But pride and self-importance pushed through the veneer of his mind. He neared the door of the house, his steps echoing hollowly on the front porch, seeming to ring with something oddly familiar. A twinge of doubt planted itself in his mind, making itself known in every way possible. His hands shook while he fumbled with the keys. He felt sick to his stomach as he finally opened the door. His lunch almost came up when he saw that the previously yellow walls were now blue.
Her face flashed through his mind. Just a look, just a flash, just a memory. Nothing more, no matter how hard he prayed for it.
Minutes blurred into seconds. He remembered everything. The blue-carpeted floors, the tall wooden doors, everything. He could almost smell her perfume, almost taste her on his lips. But memories were just that; memories. The human mind wasn’t perfect. In years, in days, maybe even in seconds, he would forget the subtle curves of her face and the deep forest green that was her eyes. He had already forgotten everything else, but the few scenes he still had he held on to with an almost obsessive fierceness. Because the last time he was here with her was ten years ago. Ten long years that felt like ten never-ending years.
Never knowing when it was going to end, that was the problem. Sympathies and condolences told him that he wouldn’t hurt forever. Common sense and the too-cruel reality of the world told him that there were many different types of forever. Forever is what she told him before the world and the addiction took her. Forever is eternity. Forever was June. And, thank God, the forever that seemed to be his definition didn’t last nearly long enough. And again, the greeting cards and bouquets of flowers told him that there were many fish in the sea. But not that fish. Not the fish named June that smelled of lilac and liked to sleep in on weekends. Not his fish.
He didn’t know what it was that brought his feet up to her room; habit, maybe? But regardless, he was there and he found himself wishing that he had never left. 1943 proved to be a year of heartbreak and love and world-wide war. In 1943, he turned 18, she died, and he decided that there was nothing else to live for. So every sign, poster and officer that told him that killing men across the sea would give him something else to live for seemed, if nothing else, appealing. Not just something to live for, but something to die for.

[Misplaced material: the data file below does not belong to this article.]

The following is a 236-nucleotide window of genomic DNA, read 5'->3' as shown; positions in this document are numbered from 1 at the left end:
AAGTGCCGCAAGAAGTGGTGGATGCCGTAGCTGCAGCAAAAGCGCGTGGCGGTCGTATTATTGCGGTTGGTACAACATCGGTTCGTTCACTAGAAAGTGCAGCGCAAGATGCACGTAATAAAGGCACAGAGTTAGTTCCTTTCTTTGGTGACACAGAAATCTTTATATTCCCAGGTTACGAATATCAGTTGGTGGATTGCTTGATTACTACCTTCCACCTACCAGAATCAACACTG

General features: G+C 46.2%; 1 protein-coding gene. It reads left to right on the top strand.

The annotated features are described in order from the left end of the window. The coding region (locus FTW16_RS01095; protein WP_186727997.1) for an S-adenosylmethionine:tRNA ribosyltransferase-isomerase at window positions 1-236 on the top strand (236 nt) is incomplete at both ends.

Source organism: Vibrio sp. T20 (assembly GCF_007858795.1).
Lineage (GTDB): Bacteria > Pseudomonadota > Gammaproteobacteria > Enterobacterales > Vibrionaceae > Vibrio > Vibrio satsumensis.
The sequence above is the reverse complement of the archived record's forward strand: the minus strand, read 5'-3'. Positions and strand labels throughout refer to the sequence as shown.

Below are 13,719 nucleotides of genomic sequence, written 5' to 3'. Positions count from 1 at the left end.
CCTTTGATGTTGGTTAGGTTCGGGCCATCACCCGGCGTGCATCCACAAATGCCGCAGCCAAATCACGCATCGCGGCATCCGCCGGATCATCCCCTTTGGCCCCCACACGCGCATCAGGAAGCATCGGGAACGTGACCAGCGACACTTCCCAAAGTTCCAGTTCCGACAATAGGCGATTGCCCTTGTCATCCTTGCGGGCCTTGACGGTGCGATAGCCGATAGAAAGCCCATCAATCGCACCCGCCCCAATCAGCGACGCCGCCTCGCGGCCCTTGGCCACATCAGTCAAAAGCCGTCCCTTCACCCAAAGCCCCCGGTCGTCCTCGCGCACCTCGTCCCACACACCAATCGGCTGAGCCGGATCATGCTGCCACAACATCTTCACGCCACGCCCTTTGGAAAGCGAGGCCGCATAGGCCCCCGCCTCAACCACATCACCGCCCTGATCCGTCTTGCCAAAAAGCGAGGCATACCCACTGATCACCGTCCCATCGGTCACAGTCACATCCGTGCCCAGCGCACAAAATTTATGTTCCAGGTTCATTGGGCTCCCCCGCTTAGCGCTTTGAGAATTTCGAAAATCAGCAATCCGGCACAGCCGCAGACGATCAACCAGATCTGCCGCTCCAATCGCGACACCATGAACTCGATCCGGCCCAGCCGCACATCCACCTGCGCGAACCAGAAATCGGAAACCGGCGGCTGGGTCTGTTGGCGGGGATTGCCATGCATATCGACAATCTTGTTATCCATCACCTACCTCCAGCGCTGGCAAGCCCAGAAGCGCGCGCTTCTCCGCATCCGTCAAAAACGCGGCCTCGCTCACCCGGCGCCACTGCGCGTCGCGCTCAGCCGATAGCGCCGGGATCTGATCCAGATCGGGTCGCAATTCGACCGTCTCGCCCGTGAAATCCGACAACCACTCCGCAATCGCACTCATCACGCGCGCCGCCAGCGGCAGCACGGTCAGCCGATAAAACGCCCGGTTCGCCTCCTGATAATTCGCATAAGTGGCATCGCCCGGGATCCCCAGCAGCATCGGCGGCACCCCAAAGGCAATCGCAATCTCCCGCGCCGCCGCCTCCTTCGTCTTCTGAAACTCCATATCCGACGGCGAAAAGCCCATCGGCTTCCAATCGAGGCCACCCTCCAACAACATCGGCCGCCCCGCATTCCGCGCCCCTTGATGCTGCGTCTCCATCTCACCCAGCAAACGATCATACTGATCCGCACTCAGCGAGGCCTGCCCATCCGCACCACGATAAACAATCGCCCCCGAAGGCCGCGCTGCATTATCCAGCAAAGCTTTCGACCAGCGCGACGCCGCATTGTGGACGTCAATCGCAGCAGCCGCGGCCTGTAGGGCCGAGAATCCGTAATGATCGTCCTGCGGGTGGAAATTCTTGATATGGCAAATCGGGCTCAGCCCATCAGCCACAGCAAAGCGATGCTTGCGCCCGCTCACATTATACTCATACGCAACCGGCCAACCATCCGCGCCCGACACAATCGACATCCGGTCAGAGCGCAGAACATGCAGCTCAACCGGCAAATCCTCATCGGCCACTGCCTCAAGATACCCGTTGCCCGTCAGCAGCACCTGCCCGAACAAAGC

Off he went into a startlingly bland world. Tennessee was miles away, so a whirlwind of European fashions, women, and new technologies took him in without giving him time to glance back. For two years, to fight was his life, and his life was a constant fight with himself. He got letters from his mom, her mom, begging him to just give up. But giving up would mean letting go of what he had fought so hard to achieve: numbness. Her memory now brought nothing but bitter, angry feelings of gut-wrenching betrayal. For all his sanity was concerned anymore, she brought this upon him. He wrote her letters with scorching words of resentment. He wrote and wrote until his shaking hands tore through the paper. He sent them straight to his house, where they lay unopened in his mailbox.
After two years of what most would call insanity and he just called his life, he decided that it was time to wake up, face reality, have a good cry, and go home. His mom sobbed with relief, her mom sighed with the same feelings, and his dad said nothing. But, regardless, he did go home. For a week. When he got off the bus, just one suitcase in his hand, his mom rushed to greet him. He gave a weak smile, wilted at the ends, and gently patted her on the back. His father had even made the effort to get outside, so he gave him the same bitter smile and wheeled him back up the ramp to the door.